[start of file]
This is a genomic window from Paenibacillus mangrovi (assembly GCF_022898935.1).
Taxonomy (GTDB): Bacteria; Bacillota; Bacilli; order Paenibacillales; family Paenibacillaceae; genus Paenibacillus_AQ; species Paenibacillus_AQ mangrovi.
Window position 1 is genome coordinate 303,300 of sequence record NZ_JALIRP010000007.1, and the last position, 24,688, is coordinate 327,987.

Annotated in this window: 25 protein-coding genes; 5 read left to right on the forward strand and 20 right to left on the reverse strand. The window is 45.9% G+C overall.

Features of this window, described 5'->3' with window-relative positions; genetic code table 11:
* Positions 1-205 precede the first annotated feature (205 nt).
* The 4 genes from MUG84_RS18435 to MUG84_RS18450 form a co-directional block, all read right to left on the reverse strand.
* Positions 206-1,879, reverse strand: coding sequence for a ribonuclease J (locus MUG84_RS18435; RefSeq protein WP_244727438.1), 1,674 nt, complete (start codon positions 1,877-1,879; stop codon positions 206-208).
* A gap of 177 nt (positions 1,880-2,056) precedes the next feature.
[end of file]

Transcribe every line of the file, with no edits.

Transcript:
This is a genomic window from Paenibacillus mangrovi (assembly GCF_022898935.1).
Taxonomy (GTDB): Bacteria; Bacillota; Bacilli; order Paenibacillales; family Paenibacillaceae; genus Paenibacillus_AQ; species Paenibacillus_AQ mangrovi.
Window position 1 is genome coordinate 303,300 of sequence record NZ_JALIRP010000007.1, and the last position, 24,688, is coordinate 327,987.

Annotated in this window: 25 protein-coding genes; 5 read left to right on the forward strand and 20 right to left on the reverse strand. The window is 45.9% G+C overall.

Features of this window, described 5'->3' with window-relative positions; genetic code table 11:
* Positions 1-205 precede the first annotated feature (205 nt).
* The 4 genes from MUG84_RS18435 to MUG84_RS18450 form a co-directional block, all read right to left on the reverse strand.
* Positions 206-1,879, reverse strand: coding sequence for a ribonuclease J (locus MUG84_RS18435; RefSeq protein WP_244727438.1), 1,674 nt, complete (start codon positions 1,877-1,879; stop codon positions 206-208).
* A gap of 177 nt (positions 1,880-2,056) precedes the next feature.